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When access to the U.S. through urban areas was made difficult by Border Patrol operations in the mid-'90s, migrants began crossing through more dangerous terrain, which in San Diego meant East County. One exposure death occurred in the county in 1994, 4 in '95, 27 in '96, and 29 in 1999. The El Centro sector had similar increases, while the Tucson sector -- the most dangerous -- had ten times the number. And these numbers have risen. Fiscal year 2005 saw 473 migrant deaths, the highest so far, with 216 within the Tucson sector. Between October 1, 2005, and the beginning of August 2006 about 350 have died, about a quarter from heat exposure and slightly more than a third from drowning and in motor vehicle incidents. These numbers have risen even though the Patrol has beefed up its efforts to help migrants in trouble. The Border Patrol's figures indicate a record of 2570 migrant rescues in fiscal year 2005, nearly double the number of 2004.

Since the start of Operation Gatekeeper, the official death count is slightly over 4000. Human-rights workers say the number is closer to 11,000, that hundreds of bodies in the desert have never been found though the Border Patrol and human-rights volunteers regularly search the desert. More than half of recorded fatalities occur in Arizona, and about half of those die of heat exposure. Others might die in the desert from heart attacks, snakebites, accidents, a variety of causes that would never have occurred if the victims hadn't been trying to cross the desert.

Recently, the number of deaths from heat exposure has decreased as more agents are stationed along the border. But traffic fatalities involving migrants have more than doubled since 2003 as coyotes, or polleros -- the guides leading migrants across the border -- try other methods. On August 7, nine migrants died in a crash in the Yuma sector when the driver of a Chevrolet Suburban -- in which 21 Mexicans were "stacked like cordwood" -- lost control after crossing a Border Patrol spike strip at high speed. This year the number killed in traffic accidents during illegal crossings is about 50.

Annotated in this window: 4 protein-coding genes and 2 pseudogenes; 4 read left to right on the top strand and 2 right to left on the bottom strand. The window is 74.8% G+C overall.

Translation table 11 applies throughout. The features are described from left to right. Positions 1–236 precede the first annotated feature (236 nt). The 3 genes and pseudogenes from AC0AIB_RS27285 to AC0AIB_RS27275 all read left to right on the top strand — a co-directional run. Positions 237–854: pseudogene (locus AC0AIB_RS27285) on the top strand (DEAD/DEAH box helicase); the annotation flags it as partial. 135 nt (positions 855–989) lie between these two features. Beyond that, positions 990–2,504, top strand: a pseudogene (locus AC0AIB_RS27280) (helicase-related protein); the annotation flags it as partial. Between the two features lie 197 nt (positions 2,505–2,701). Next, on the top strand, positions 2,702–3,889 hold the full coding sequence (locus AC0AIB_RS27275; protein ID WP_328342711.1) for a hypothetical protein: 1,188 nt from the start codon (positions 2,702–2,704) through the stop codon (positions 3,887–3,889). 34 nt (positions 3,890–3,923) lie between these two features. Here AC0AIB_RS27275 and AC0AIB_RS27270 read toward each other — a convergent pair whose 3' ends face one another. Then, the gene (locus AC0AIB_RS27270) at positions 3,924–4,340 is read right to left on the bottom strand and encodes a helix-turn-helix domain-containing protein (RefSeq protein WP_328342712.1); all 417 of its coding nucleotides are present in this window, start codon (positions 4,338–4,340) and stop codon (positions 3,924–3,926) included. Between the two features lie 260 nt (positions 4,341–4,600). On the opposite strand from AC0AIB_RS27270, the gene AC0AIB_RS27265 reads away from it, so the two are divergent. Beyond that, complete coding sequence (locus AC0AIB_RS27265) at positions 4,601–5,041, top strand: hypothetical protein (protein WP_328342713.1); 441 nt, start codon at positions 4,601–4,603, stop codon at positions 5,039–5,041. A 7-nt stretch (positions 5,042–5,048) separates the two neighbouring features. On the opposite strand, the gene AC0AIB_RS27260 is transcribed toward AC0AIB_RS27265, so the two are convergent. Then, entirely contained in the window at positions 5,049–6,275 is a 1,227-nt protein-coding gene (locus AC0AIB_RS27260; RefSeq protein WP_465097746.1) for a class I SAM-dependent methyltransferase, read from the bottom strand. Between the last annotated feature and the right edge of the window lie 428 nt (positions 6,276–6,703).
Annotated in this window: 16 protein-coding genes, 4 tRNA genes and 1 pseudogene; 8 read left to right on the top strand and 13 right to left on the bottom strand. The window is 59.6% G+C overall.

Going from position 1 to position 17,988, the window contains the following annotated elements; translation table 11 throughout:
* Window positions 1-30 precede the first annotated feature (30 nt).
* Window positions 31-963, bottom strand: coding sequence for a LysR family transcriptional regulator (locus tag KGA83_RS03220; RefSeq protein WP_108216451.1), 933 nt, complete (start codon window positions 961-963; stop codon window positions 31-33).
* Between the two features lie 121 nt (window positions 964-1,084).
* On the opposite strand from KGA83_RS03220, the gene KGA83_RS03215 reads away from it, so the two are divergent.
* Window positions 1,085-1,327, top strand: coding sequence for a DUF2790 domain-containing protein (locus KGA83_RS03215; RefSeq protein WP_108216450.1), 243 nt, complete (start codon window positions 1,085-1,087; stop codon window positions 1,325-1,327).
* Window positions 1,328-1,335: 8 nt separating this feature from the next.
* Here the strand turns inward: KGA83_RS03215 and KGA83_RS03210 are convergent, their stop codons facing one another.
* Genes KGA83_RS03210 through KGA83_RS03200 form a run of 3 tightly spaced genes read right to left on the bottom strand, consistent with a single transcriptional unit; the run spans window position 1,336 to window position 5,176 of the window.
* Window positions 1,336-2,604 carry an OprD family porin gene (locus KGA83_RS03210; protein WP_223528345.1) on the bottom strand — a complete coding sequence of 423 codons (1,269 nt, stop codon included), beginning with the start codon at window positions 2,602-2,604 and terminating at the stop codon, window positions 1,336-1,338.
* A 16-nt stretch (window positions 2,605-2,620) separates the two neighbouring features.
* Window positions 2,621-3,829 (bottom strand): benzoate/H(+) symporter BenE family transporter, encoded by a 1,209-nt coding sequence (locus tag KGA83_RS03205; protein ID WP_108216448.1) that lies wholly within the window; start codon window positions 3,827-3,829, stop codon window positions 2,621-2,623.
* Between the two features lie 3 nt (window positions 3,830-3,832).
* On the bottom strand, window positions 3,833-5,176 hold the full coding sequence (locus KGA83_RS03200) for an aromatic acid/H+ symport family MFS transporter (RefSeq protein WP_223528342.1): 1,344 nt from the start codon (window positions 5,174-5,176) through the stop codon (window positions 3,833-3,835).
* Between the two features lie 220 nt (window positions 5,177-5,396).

My interest in an issue so polarized was to reduce my focus to a single drink of water, the water needed to keep a person from dying in the desert. Yet even that single drink isn't free from politics, since volunteer border-protection groups such as the Minutemen have called putting out water aiding and abetting a criminal activity. Officially, the Border Patrol permits the water stations, although for me such statements are now filtered through the unofficial claim: "They're horrible people."

The head of Border Angels is Enrique Morones, a 49-year-old radio talk-show host and former Padres executive who was born in San Diego. His parents moved here from Mexico in 1954.

When I told my friend Rex, a part-time radio journalist, that I wanted to talk to Enrique, he mildly cautioned me, "He's a walking sound bite," meaning I'd hear nothing that Enrique hadn't said to a thousand others. Duly warned, I called Enrique, who was in Mexico City talking with the Mexican foreign minister about human-rights issues, and we agreed to meet at 9:00 a.m. on Saturday morning, July 8, downtown at Pantoja Park on G Street, then we would go out and "put water in the canyons." I had no idea what this meant. Later, when I told Enrique of my friend's remark, he said, "We have to have sound bites just like the Republicans have."